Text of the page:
P&Z Discusses Possible Multiple-Unit Dwellings, Corner of Milbank & Havemeyer

By Leslie Yager

A preliminary site plan for a multi-unit development at 259, 261 and 263 Milbank Avenue in downtown Greenwich was discussed at Tuesday’s Planning and Zoning meeting.

The attorney for the project, John Tesei, answered questions about the application to construct multiple-unit dwellings on what is currently three separate parcels on 259, 261 an 263 Milbank Avenue.

The proposed residential community would be located at the corner of Milbank Ave and Havemeyer, and comprise two buildings that fall within the R6 zone and, according to Tesei, would comply with the requirement that multi-unit buildings have a 25′ setback on all four sides.  He said the project complies with coverage limitations of 50% and a building footprint limitation of 30%.

The proposed location is across the street from “The Annex” affordable housing complex operated by the Greenwich Housing Authority diagonally across the street from the Wells Fargo building. Tesei described the neighborhood as featuring a mix of two-family homes with the Agnes Morley senior housing project to the north.

“We are entering an area with what is a ‘mixed type of bag’ if you will, when it comes to development,” Tesei said, describing the project as one that “logically lends itself to the type of development that we propose.”

Tesei said each building in the proposed development contains four units, which he described as desirable among empty-nesters.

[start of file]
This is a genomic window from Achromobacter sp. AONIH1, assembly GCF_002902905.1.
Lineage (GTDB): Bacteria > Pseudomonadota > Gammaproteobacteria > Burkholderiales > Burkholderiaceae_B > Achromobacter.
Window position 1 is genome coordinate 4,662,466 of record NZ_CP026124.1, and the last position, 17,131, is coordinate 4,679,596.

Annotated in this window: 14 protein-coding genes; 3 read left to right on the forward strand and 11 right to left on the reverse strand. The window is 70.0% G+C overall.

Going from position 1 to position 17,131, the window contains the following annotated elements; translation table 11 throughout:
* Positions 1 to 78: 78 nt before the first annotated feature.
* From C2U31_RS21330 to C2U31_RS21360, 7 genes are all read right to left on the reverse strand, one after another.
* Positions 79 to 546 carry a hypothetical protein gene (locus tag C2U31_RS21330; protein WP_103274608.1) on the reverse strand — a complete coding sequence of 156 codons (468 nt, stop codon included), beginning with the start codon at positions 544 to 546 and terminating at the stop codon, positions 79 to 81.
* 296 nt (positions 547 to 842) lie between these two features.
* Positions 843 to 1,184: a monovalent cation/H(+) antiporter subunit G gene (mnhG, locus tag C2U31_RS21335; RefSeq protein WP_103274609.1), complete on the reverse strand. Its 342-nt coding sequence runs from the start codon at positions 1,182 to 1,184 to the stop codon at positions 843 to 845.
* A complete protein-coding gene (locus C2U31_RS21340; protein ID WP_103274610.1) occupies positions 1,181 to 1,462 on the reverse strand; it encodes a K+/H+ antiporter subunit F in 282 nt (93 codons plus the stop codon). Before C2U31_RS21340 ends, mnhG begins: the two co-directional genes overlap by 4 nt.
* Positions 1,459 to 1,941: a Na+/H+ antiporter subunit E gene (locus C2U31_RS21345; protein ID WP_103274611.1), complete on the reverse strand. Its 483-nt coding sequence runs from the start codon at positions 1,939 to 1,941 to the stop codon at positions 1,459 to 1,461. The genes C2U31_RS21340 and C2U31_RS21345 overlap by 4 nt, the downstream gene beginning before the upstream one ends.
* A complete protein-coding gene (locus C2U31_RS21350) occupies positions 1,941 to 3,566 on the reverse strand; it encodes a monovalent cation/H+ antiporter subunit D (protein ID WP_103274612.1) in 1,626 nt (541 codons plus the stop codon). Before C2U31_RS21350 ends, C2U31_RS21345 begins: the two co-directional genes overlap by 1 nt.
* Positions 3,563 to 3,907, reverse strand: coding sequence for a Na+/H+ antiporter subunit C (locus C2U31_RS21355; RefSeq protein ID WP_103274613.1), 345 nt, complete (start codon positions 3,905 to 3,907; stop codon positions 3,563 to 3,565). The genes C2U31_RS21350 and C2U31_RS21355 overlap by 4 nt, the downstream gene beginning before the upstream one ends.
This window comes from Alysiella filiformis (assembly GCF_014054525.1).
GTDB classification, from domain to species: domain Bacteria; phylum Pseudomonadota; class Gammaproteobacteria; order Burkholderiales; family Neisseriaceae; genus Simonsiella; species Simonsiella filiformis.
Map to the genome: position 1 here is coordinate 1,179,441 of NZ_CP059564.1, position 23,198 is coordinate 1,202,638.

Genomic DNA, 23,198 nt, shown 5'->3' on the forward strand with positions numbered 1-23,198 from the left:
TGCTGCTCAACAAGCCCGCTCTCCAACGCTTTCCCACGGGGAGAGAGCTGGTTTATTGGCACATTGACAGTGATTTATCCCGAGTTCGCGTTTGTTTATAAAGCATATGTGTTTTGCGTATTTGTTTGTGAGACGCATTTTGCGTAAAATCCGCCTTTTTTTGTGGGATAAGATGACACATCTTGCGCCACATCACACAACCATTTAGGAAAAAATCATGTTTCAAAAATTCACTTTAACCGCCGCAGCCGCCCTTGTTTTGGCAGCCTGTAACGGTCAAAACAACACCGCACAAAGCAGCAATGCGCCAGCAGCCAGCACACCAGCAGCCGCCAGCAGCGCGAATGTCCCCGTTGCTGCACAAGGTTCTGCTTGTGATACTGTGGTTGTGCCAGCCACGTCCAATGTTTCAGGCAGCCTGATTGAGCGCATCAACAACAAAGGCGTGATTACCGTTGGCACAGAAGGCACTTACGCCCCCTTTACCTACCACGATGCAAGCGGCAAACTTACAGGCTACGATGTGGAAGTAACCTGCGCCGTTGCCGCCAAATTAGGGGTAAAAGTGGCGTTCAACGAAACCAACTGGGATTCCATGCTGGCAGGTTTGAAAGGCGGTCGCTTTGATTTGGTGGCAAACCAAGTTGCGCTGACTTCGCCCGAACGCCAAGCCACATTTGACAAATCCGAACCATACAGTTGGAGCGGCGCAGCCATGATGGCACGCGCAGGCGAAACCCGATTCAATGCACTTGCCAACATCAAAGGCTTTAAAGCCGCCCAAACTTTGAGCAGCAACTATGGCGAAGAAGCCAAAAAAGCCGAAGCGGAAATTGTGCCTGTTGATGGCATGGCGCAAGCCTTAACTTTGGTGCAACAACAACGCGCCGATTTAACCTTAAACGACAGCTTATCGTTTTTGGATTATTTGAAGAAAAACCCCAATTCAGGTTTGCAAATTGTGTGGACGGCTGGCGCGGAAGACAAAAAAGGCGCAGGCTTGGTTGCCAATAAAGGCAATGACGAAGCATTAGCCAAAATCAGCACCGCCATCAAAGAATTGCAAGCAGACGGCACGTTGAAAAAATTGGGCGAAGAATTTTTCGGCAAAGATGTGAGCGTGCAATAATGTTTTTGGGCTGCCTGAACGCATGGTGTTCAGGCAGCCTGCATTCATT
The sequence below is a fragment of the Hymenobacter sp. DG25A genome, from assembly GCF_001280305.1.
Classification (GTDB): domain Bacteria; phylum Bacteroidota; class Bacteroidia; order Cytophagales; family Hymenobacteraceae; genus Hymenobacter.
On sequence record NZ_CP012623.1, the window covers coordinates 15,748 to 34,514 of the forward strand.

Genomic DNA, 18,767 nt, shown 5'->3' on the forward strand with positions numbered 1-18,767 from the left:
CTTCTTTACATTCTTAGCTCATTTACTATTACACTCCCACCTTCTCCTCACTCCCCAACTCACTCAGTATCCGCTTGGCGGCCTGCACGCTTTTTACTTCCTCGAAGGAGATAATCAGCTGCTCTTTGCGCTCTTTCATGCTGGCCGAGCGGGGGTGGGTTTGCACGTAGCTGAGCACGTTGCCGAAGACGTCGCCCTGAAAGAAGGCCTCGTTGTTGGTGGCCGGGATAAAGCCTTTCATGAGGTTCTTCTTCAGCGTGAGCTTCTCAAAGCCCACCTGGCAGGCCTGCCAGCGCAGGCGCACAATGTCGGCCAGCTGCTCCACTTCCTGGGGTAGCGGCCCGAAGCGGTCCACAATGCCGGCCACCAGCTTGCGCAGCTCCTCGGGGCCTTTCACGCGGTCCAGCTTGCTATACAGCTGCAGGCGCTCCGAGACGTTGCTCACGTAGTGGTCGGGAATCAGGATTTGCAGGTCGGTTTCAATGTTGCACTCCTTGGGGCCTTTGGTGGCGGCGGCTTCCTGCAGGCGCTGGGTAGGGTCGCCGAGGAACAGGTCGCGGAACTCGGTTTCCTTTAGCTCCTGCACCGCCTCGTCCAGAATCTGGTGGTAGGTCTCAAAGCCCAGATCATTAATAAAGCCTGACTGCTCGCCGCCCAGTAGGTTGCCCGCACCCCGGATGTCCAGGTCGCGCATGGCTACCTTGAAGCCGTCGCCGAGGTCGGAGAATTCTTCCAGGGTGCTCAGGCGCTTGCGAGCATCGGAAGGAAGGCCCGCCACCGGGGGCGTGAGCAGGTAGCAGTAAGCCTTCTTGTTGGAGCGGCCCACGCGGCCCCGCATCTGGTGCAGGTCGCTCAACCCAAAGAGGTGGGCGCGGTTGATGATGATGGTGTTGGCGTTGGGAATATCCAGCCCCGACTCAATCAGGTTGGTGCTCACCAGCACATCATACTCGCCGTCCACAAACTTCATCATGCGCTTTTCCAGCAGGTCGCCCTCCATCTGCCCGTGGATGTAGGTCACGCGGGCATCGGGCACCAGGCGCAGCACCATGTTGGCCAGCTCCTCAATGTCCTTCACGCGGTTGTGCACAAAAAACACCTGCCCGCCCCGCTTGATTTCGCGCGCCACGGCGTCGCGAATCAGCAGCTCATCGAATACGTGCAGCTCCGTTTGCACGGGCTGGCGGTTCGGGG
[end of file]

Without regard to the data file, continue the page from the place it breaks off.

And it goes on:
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Driveway at 71 Havemeyer Place with right of way behind proposed multi-unit development at 259, 261 and 263 Milbank Ave. Credit: Leslie Yager

There was discussion of a house at 71 Havemeyer Place which does not have driveway. According to the deed, the property has a “right of way,” which is an easement granting a 10-foot right of way to a neighbor to access their garage. Tesei described it as, “a classic neighbor to neighbor use of a driveway for purpose to getting to a garage. It is not a street,” he added.

Margarita Alban requested clarification about how the proposed development conforms to height limits for the proposed buildings. “It’s getting this canyon effect,” Alban said of her concern for development along Milbank Ave.

Tesei, who said two years had been spent on design concepts for the proposed development, addressed the concern that along the north side of Milbank there is wall after stone wall. The plan proposes to extend 4-foot stone walls with matching walls.

At the end of the discussion Tesei said, “This isn’t a final. It’s a proceed to final,” Tesei said. “We’re going to spend a lot of time with ARC.”

The proposal was scheduled for the agenda of the July 15th P&Z meeting.



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